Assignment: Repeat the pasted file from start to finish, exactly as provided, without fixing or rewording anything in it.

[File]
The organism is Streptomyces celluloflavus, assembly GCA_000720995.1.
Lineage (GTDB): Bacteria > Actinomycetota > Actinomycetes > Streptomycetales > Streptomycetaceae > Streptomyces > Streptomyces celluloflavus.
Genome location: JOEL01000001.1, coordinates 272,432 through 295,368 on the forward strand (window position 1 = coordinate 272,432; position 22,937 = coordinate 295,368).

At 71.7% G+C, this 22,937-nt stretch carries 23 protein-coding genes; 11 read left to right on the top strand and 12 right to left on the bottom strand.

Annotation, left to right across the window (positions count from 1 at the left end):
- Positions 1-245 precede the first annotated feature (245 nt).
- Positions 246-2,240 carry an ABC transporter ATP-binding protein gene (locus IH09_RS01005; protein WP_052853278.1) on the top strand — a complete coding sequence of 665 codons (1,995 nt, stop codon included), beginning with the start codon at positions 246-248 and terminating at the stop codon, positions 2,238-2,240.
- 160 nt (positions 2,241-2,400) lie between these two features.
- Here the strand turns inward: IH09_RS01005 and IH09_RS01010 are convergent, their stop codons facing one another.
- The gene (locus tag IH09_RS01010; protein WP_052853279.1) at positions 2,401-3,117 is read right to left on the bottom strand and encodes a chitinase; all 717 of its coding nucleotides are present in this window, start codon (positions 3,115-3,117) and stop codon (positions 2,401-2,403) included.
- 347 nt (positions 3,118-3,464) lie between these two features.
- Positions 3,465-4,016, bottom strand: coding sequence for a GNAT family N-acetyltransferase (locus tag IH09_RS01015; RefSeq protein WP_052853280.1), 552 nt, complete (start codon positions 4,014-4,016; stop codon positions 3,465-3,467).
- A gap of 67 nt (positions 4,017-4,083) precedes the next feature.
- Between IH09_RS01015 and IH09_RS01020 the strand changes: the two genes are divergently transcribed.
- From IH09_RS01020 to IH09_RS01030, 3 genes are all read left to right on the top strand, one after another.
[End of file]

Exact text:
The organism is Streptomyces celluloflavus, assembly GCA_000720995.1.
Lineage (GTDB): Bacteria > Actinomycetota > Actinomycetes > Streptomycetales > Streptomycetaceae > Streptomyces > Streptomyces celluloflavus.
Genome location: JOEL01000001.1, coordinates 272,432 through 295,368 on the forward strand (window position 1 = coordinate 272,432; position 22,937 = coordinate 295,368).

At 71.7% G+C, this 22,937-nt stretch carries 23 protein-coding genes; 11 read left to right on the top strand and 12 right to left on the bottom strand.

Annotation, left to right across the window (positions count from 1 at the left end):
- Positions 1-245 precede the first annotated feature (245 nt).
- Positions 246-2,240 carry an ABC transporter ATP-binding protein gene (locus IH09_RS01005; protein WP_052853278.1) on the top strand — a complete coding sequence of 665 codons (1,995 nt, stop codon included), beginning with the start codon at positions 246-248 and terminating at the stop codon, positions 2,238-2,240.
- 160 nt (positions 2,241-2,400) lie between these two features.
- Here the strand turns inward: IH09_RS01005 and IH09_RS01010 are convergent, their stop codons facing one another.
- The gene (locus tag IH09_RS01010; protein WP_052853279.1) at positions 2,401-3,117 is read right to left on the bottom strand and encodes a chitinase; all 717 of its coding nucleotides are present in this window, start codon (positions 3,115-3,117) and stop codon (positions 2,401-2,403) included.
- 347 nt (positions 3,118-3,464) lie between these two features.
- Positions 3,465-4,016, bottom strand: coding sequence for a GNAT family N-acetyltransferase (locus tag IH09_RS01015; RefSeq protein WP_052853280.1), 552 nt, complete (start codon positions 4,014-4,016; stop codon positions 3,465-3,467).
- A gap of 67 nt (positions 4,017-4,083) precedes the next feature.
- Between IH09_RS01015 and IH09_RS01020 the strand changes: the two genes are divergently transcribed.
- From IH09_RS01020 to IH09_RS01030, 3 genes are all read left to right on the top strand, one after another.